Anyway, 9W could probably be most closely compared to a combination of Route 51 and the Parkway North. It is much more windy than Rte. 51, but it is only 4 lanes, two each direction always separated by a median or guardrail. At least the section I drive twice a day. The comparison to the Parkway North is for the important channel it provides for getting someplace and the light traffic on it. I never wanted to live in the North Hills of Pittsburgh, but always envied to a degree those who do when listening to the morning traffic reports. “Parkway East backed up to Penn Hills, Parkway North, well, damn near empty.”

Beyond 9W is the Palisades Parkway. Beautiful drive, not much more crowded and leads almost all of the way to NYC. Could go all the way there, but until I take the leap to head into the city with my car, I won’t know. It does go to the Palisades Center though (via one or two exits nearby this mall, touted as the second largest in the country – really look it up on Wikipedia).

I decided to go to the mall Saturday as I was both bored and wanted to stay away from the cottage for fear the loneliness of not being home over the weekend would out me over the edge. OK, it was not that bad. But too many of them (weekends without getting home) could be.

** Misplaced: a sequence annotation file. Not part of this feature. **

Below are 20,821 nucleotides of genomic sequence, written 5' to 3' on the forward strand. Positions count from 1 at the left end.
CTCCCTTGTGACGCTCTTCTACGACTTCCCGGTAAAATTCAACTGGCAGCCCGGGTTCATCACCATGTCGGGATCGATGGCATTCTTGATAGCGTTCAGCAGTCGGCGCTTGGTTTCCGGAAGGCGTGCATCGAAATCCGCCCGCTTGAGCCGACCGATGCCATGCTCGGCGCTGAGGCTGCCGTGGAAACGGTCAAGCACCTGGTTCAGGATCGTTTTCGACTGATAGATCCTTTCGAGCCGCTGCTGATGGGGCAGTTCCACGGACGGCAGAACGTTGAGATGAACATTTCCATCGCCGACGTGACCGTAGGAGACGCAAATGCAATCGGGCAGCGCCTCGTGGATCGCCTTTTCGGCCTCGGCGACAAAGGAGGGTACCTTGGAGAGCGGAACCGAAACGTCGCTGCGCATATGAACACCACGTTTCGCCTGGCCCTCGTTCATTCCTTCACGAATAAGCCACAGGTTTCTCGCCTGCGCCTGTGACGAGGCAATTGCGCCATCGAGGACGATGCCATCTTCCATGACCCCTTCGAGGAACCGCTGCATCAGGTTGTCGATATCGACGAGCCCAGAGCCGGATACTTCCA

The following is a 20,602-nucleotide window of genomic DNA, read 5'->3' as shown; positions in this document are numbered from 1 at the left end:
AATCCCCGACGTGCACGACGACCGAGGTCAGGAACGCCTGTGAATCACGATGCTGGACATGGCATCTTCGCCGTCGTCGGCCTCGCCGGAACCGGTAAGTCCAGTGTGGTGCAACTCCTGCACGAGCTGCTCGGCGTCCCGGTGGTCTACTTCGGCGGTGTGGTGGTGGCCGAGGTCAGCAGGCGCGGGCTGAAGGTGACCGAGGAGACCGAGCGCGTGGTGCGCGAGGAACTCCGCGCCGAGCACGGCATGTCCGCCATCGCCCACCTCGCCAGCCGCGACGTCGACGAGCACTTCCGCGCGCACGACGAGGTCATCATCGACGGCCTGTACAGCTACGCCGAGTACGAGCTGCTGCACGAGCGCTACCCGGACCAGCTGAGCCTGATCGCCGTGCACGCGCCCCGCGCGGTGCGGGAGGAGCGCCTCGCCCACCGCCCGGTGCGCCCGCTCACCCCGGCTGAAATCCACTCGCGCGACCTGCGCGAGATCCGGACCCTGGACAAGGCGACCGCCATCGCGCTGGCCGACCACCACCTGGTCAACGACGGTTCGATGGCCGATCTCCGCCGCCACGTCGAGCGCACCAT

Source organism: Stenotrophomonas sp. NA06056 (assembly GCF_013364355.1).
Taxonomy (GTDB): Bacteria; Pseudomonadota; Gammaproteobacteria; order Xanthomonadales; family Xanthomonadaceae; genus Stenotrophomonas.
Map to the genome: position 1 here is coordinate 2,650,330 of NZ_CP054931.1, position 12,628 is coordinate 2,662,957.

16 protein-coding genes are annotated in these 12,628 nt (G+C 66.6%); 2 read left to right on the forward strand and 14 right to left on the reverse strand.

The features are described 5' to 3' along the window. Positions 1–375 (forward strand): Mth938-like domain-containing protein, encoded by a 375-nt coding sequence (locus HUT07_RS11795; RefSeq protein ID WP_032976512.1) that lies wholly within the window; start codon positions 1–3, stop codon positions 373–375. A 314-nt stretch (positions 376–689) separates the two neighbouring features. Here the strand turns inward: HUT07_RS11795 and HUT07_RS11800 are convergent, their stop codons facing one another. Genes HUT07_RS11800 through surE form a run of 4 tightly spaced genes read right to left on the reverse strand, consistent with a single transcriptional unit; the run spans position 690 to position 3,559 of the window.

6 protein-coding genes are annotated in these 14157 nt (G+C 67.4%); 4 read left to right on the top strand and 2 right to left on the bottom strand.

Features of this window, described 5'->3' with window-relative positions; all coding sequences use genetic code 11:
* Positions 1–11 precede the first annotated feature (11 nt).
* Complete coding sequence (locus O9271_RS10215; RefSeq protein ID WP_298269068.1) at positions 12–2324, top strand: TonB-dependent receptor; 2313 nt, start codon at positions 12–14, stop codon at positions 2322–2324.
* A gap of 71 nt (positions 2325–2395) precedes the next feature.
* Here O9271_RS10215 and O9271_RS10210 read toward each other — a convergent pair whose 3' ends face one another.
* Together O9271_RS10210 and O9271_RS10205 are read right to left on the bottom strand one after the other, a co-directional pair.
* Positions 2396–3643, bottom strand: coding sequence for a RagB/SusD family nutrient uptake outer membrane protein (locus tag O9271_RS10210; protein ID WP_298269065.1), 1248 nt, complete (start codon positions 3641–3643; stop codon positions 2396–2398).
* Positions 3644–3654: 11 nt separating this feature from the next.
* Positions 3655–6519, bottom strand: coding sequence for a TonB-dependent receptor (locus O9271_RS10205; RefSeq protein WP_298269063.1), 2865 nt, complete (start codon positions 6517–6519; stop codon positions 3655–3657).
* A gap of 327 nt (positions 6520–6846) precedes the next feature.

This fear was valid as I bought my first bottle of wine Friday night at the liquor store in the Cornwall Plaza. It was a nice little pinot noir from New Zealand! Could not believe it. It was more than I like to spend for a 750ml bottle (only about $15), but I had to have it. Another deciding factor was that it had a screw top. I’ve bought too many corkscrews while on vacations and at conferences that I really did not want to pick up yet another one. If I remember I will grab while I at home this weekend.

I came home that night with my bottle of wine and my 6-inch Black Forest Ham Subway (also in the Cornwall Plaza) and broke out my finest Dixie cup to enjoy a lonely but tasty dinner while watching The Simpsons Movie. It was then, by the way, that I first got a notion that my DVD drive was failing.

Luckily I did not have a hangover from the half or more of the bottle I downed that night and was ready to head to the Laundromat the next morning … but that will have to wait for now. Getting late and I want to try and burn that CD before Lisa and the boys call.

Sorry to leave you hanging. I will finish this up tomorrow night as it might be a while before I get back to this as I’ll be home.

Just an update on the steps as reported by the pedometer:

Friday 9,480 steps
Saturday 6,637 steps
Sunday 5,868 steps
Monday 8,194 steps
Tuesday 9,407 steps

Now, what did I learn the last couple of days … not to sweat the small stuff at work. The people I work with are genuinely nice and seem to trust in what I am doing and that I can handle things without them having to worry about me or check in on me. I’ll tell you a little more about Kermit Allen later as a polar opposite (perhaps, but I may never know). More thunder outside. Sure is dark out there …